‘tis the season, once again. It’s a Wonderful Life on every channel, fifty million remakes of Dickens’ A Christmas Carol (my favorites are Scrooged, and, of course, The Muppets), a dear sweet Linus teaching us what Christmas is all about, Charlie Brown. Good food, friends, family, the possibility that Mum will finally get me that pony, yes; it’s a most wonderful time of the year!
For Ethan Miller (Joseph Gordon-Levitt) it’s all about his friends; in 2001 both of his parents were taken from him in a tragic car accident. On Christmas Eve, his best friends Isaac (Seth Rogen) and Chris (Anthony Mackie) resolve to rescue him from his depression, and thus, an annual tradition is born of the three spending that night together. Some years later on one such night out, they meet a woman who tells them of a particularly debaucherous party she has just come from – the Nutcracker Ball – and the boys have spent ever since seeking that magical party.
It’s Christmas Eve 2015; Chris is getting his big break as a famous sportsman, complete with a sponsorship from Red Bull, Isaac is married and expecting a child with Betsy (Jillian Bell), and Ethan? Ethan is a failed musician, recently lost his girlfriend (Diana, played by Lizzy Caplan), and is being chewed out by his boss for not acting enough like an elf while serving nibbles at a party. Relegated to the coat-check, Ethan makes an incredible discovery one of the pockets; three tickets to the Nutcracker Ball.
And what timing! Isaac and Chris have agreed that, now they’re grown, the tradition should probably end, but with so little in his life, they worry that Ethan may not be as ready as they are. With a box of drugs provided by Betsy, a limo, some horrible sweaters, and a series of wacky traditions (like karaoke and re-enacting the piano scene from Big) the stage is set for what promises to be a crazy night for the friends.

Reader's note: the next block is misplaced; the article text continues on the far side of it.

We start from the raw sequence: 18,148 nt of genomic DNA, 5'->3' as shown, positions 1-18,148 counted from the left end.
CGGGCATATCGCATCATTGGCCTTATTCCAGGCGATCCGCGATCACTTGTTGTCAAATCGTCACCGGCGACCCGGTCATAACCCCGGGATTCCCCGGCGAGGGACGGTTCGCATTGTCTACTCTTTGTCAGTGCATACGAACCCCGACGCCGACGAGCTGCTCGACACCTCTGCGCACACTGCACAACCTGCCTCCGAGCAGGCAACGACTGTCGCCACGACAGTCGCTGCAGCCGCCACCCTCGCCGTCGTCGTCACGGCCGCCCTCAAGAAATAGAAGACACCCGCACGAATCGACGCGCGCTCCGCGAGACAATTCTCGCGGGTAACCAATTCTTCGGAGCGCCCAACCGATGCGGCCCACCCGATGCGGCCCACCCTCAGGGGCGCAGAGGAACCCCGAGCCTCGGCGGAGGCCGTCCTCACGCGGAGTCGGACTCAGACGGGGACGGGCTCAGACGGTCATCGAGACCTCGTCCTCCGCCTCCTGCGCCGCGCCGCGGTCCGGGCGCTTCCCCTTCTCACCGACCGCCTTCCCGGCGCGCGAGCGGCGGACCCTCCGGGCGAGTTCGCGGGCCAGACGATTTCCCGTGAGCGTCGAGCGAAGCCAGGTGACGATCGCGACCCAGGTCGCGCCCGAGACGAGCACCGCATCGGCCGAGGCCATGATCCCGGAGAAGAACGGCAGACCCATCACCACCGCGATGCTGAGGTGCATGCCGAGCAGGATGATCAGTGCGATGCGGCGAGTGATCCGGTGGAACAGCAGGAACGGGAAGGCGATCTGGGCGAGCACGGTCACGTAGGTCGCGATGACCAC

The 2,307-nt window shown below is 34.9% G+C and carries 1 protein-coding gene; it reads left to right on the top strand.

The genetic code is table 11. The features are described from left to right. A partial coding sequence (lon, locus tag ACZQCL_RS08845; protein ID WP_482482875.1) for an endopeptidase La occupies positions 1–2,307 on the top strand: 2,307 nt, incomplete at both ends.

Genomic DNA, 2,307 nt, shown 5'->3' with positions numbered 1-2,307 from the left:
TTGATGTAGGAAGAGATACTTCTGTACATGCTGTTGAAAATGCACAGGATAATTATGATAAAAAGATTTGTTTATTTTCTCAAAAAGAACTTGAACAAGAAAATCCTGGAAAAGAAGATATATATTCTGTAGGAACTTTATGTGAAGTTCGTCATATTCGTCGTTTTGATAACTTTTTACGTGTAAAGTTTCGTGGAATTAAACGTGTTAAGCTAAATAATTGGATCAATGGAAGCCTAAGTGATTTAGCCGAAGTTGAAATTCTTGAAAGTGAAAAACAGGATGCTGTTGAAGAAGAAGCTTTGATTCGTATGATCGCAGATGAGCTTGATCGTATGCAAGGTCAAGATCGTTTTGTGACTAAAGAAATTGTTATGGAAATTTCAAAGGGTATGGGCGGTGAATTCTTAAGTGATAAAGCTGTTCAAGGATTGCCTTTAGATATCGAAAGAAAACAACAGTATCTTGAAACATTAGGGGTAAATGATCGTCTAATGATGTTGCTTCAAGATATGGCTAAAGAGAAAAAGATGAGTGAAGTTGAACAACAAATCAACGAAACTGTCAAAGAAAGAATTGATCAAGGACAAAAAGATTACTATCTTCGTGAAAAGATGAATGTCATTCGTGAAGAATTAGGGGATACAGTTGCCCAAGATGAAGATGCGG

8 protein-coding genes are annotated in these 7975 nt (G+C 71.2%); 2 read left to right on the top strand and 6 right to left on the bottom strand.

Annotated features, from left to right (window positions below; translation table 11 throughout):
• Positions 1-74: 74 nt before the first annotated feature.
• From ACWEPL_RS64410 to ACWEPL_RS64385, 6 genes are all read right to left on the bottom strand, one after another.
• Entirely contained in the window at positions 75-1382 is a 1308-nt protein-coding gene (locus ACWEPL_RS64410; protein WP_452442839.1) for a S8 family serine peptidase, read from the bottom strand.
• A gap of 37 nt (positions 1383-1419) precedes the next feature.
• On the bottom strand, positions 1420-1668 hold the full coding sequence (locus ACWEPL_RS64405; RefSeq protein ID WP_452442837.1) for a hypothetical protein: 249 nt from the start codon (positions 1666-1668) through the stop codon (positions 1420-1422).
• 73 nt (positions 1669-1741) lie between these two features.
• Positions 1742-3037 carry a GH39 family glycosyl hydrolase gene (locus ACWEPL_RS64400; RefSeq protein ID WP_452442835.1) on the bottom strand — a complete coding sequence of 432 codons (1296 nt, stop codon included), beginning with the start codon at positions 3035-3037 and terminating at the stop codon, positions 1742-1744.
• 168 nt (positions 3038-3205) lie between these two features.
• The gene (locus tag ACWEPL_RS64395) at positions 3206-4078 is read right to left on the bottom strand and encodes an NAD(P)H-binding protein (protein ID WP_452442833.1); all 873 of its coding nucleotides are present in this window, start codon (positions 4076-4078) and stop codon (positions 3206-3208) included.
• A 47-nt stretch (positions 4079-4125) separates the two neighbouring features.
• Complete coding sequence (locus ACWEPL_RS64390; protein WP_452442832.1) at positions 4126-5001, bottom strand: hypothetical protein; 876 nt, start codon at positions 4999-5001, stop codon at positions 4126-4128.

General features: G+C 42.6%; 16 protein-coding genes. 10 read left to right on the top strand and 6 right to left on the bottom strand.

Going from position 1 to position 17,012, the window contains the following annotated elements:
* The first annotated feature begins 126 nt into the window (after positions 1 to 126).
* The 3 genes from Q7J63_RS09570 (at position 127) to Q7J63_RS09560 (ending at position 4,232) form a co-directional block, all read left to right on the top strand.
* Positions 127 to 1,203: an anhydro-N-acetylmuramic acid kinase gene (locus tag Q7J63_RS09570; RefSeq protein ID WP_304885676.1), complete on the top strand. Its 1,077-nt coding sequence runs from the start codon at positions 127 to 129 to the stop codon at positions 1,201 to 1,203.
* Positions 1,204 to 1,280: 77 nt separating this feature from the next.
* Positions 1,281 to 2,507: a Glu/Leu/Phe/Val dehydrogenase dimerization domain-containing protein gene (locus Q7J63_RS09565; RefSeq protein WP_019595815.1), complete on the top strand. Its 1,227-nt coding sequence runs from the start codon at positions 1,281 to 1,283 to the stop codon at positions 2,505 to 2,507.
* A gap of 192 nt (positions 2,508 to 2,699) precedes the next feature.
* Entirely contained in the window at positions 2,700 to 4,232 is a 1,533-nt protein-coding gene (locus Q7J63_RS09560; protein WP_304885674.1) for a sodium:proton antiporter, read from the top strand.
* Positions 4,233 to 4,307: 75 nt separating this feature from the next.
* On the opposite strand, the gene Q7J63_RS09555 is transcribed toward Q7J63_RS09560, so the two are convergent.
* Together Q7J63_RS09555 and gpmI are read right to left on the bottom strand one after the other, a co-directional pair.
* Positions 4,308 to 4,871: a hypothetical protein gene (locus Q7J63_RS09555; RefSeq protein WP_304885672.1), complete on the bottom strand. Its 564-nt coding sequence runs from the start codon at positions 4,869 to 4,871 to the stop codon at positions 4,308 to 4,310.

It’s not completely unexpected when, quite early into the film, the lives of Chris and Isaac are revealed to be less than perfect. Chris, despite his years of hard work has turned to steroids as his window draws to a close. He’s the butt of jokes among his teammates, who he desperately wishes to impress. Behind his cocky façade he’s incredibly insecure. Isaac is not quite as prepared to be a father as he’s led everyone to believe; indeed, during a bad trip, fuelled by cocaine he records a very freaked out message to his future self that they have to get rid of the baby. This becomes a key plot point, as he accidentally switches phones with Sarah (Mindy Kaling) who…it turns out she has some pretty “sensitive” material on her phone, too.
There’s a really great scene towards the end of the film (which includes a cameo, as herself, by Miley Cyrus, who – squee! – sings Wrecking Ball) that seems perfectly set up to follow all our clichéd romantic expectations; a grand gesture, a confession of love, we’ve all been to this show before. But it is then so beautifully shattered, and it’s so fitting that it’s Lizzy Caplan who gets to call out exactly what utter crap it is. James Franco also appears as himself, and Tracy Morgan narrates.
The Night Before is a story about friends, and about growing up. It’s hard, and things inevitably have to change, but, as the final moments of the film prove, your friends will get you through. And there is a time for old traditions.
The Night Before is in cinemas from December 3rd.